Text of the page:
15 December 2017


“Dedication…To commit to an activity and pursue it right to the end until the goal has been achieved. There is no going back. It’s a complete focus, no letting up, or back tracking when the mood takes you. You have to follow the course right to the end. For me, dedication borders on obsession…”

Christine Ohuruogu

The scene is the Birdsnest Stadium in Beijing. The date is 19 August 2008. Christine Ohuruogu takes her place on the blocks, knowing that the next fifty seconds will define her in a strange way. It is the 400 metres Olympic final. She has reason to be confident having won her heat and her semi-final. What is more, she is the reigning World champion but Sanya Richards of USA is probably favourite.

Christine starts cautiously and is well behind at the half-way stage. She does her running in the second half of the race, coming home in 49.62 just ahead of Shericka Williams of Jamaica with Sanya in third. The gold medal is hers!

She told me immediately after the race, “I had a race plan but as usual that goes out the window. People ask if I knew that Sanya had gone off very fast. Well, no! She was in lane 7 so I could not see her. All I had to work off was the Russian girl. At 200 I was annoyed that I had not stuck with the Russian and had left myself too much work to do. But the way I run, if you are going to beat me you have to fight me. I knew the race would be won in the last 50 metres. That is when people are dying and I don’t die in the last 50. So if you can keep your cool and keep relaxed, you have a chance. And it worked!”

Reflecting on the race nearly three years on, she says: “It’s funny because I don’t remember much. I honestly don’t. I remember only certain points of the race. I don’t remember much of what was going on before the race. I remember walking down the finishing straight towards my blocks and seeing my brothers. I remember thinking on another day we would have a laugh because they are always taking the mick out of me. But today they looked so serious.”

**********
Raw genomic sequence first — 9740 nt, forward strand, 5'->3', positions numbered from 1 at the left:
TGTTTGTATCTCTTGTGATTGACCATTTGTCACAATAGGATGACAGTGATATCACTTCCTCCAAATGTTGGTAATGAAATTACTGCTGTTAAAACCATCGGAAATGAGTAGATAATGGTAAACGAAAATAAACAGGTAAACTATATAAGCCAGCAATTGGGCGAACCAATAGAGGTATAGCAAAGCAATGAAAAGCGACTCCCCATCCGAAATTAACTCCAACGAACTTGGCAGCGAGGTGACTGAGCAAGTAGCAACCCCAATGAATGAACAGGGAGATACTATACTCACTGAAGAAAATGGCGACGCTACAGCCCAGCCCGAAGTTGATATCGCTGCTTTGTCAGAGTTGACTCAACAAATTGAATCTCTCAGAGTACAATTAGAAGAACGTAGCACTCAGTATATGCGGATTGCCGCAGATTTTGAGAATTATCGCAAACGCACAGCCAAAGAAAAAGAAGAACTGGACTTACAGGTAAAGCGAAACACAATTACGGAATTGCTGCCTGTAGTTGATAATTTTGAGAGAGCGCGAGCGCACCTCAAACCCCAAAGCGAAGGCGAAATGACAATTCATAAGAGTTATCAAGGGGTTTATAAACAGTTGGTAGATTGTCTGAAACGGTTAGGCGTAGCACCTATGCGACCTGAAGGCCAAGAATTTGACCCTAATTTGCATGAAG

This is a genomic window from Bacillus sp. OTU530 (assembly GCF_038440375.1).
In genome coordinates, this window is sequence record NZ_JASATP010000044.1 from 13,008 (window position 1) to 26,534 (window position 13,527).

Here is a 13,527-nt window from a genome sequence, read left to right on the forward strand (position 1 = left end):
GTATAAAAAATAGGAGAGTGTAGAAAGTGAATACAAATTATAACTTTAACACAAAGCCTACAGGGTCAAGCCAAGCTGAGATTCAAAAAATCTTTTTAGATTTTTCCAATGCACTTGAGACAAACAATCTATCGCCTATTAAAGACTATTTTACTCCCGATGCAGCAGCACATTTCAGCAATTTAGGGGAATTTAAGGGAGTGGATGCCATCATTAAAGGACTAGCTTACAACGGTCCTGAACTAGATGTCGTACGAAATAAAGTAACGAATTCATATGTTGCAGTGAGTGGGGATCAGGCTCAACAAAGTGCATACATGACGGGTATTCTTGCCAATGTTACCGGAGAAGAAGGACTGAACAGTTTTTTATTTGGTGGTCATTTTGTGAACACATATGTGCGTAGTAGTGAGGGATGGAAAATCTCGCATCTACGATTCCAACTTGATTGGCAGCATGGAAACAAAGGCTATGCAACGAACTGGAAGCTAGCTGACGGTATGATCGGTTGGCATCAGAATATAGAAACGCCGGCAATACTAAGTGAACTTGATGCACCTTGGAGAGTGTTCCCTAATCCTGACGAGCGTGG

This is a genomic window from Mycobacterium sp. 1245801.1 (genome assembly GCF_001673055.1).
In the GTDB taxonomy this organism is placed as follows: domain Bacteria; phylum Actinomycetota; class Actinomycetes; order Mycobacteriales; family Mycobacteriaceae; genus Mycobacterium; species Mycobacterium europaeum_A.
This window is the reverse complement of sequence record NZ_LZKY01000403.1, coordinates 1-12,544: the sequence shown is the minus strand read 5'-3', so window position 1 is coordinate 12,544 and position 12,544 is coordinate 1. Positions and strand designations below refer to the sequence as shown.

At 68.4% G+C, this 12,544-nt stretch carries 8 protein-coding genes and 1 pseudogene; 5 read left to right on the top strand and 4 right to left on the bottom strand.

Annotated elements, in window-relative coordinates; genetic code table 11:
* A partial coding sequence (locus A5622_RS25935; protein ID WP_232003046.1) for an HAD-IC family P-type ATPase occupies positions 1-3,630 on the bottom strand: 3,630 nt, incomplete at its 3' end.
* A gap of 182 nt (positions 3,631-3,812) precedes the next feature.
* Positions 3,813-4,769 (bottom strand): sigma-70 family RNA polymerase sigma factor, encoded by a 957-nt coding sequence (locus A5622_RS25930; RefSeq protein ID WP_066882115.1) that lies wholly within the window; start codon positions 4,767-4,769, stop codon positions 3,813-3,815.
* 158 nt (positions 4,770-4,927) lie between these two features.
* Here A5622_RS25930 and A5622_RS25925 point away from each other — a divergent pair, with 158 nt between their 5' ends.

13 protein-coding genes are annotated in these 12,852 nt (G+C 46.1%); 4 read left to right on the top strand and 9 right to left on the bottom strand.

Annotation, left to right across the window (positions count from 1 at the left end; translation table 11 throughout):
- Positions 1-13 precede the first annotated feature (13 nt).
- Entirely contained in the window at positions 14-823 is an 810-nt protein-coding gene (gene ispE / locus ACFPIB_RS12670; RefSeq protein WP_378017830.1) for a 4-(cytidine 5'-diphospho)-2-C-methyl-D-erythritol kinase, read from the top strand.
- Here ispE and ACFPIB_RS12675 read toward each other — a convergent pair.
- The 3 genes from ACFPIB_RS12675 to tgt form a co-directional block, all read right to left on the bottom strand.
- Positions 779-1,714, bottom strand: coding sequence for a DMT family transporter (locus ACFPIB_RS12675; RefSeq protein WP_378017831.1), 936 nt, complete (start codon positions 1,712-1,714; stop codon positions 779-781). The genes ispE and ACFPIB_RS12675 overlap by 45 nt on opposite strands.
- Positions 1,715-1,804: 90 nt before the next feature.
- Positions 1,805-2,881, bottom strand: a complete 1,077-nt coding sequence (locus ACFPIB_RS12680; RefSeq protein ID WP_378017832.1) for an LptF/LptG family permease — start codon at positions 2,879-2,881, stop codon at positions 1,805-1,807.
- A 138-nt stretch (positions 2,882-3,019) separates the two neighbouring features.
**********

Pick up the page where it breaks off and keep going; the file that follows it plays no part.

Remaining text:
“It is a very strange time because you are in a complete bubble, those three days of the 400. You are completely focussed on what you need to do so you don’t take much in of what is going on. You don’t focus your energy on things you don’t need to focus on. So I don’t remember very much.”

“I remember the first 200 metres where I knew I was a bit behind but I did not panic. That is something that I will always remember, that I did not panic in an Olympic final. I didn’t worry or get frustrated. I think I was a little annoyed with myself for being so far down but it was not enough to shake my faith in myself.”

“I remember the last 50 metres which seemed like forever. I remember running and overtaking Sanya and thinking, ‘Oh, my gosh, what am I going to do when I cross the line?’ I kinda knew at that point that I had won. It’s like I’d seen it happen before. What happened was how I imagined it to happen in my head. I remember running and thinking, ‘This is actually coming true’ and, ‘What do I do when I finish?’ You didn’t really want it to finish because you weren’t too sure how you were going to react.”

As we sit in the reception area at Lee Valley, North London, where Christine trains, we are occasionally disturbed by school kids who want an autograph or a photo. Christine obliges but then says to me with no false modesty. “I don’t get it! Why do they want photos with me?” I explain in case she has forgotten that she is Olympic Champion. She shrugs and protests that she is nothing special. “I don’t see myself as a celebrity or better than anyone else. Because I have got that in my head, I behave as normal. Maybe that is why I find it harder to deal with the attention than some people because I don’t really expect it.”

It seems that no article can be written about Christine without reference to the drugs ban. The facts are these. In 2006 she received a one-year ban from competition for missing three out-of-competition drug tests, known as the ‘whereabouts system.’ Her one-year ban for missing these tests, expired on 5 August 2007. The British Olympic Association also imposed a lifetime ban from Olympic competition but this was lifted on appeal.

The ‘whereabouts system’ that was in place at the time required athletes to give to the authorities 5 one-hour slots in the allocated week, i.e. an hour each working day of the week wherever you happened to be. For example “I will be at Lee Valley on Monday 10-11am. Tuesday I will be at my house 5-6pm.” It was a complicated system, particularly for athletes with multiple training venues and busy lives. If you changed your plans you were supposed to inform the authorities each time. On three occasions Christine failed to be in the place she had notified the authorities.